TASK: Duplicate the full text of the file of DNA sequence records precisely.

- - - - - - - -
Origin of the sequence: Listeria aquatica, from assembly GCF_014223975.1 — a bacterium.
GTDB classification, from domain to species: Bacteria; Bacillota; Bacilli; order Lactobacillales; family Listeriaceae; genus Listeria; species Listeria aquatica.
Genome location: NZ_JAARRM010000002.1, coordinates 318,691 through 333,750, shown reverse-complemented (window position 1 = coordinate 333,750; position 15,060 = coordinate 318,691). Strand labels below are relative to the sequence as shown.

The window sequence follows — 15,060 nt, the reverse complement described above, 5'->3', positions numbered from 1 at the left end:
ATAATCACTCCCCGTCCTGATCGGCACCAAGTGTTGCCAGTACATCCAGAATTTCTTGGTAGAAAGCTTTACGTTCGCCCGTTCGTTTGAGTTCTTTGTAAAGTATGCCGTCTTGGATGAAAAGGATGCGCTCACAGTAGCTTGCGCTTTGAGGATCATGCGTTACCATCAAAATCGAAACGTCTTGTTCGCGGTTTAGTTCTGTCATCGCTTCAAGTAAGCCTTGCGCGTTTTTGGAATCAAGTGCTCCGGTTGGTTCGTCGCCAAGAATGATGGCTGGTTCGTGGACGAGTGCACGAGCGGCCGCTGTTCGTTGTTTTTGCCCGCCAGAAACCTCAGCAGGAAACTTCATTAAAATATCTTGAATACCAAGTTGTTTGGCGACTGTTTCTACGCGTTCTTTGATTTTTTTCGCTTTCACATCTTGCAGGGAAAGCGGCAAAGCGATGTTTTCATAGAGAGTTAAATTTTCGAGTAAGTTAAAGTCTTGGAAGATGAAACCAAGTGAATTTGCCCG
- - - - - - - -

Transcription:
Origin of the sequence: Listeria aquatica, from assembly GCF_014223975.1 — a bacterium.
GTDB classification, from domain to species: Bacteria; Bacillota; Bacilli; order Lactobacillales; family Listeriaceae; genus Listeria; species Listeria aquatica.
Genome location: NZ_JAARRM010000002.1, coordinates 318,691 through 333,750, shown reverse-complemented (window position 1 = coordinate 333,750; position 15,060 = coordinate 318,691). Strand labels below are relative to the sequence as shown.

The window sequence follows — 15,060 nt, the reverse complement described above, 5'->3', positions numbered from 1 at the left end:
ATAATCACTCCCCGTCCTGATCGGCACCAAGTGTTGCCAGTACATCCAGAATTTCTTGGTAGAAAGCTTTACGTTCGCCCGTTCGTTTGAGTTCTTTGTAAAGTATGCCGTCTTGGATGAAAAGGATGCGCTCACAGTAGCTTGCGCTTTGAGGATCATGCGTTACCATCAAAATCGAAACGTCTTGTTCGCGGTTTAGTTCTGTCATCGCTTCAAGTAAGCCTTGCGCGTTTTTGGAATCAAGTGCTCCGGTTGGTTCGTCGCCAAGAATGATGGCTGGTTCGTGGACGAGTGCACGAGCGGCCGCTGTTCGTTGTTTTTGCCCGCCAGAAACCTCAGCAGGAAACTTCATTAAAATATCTTGAATACCAAGTTGTTTGGCGACTGTTTCTACGCGTTCTTTGATTTTTTTCGCTTTCACATCTTGCAGGGAAAGCGGCAAAGCGATGTTTTCATAGAGAGTTAAATTTTCGAGTAAGTTAAAGTCTTGGAAGATGAAACCAAGTGAATTTGCCCG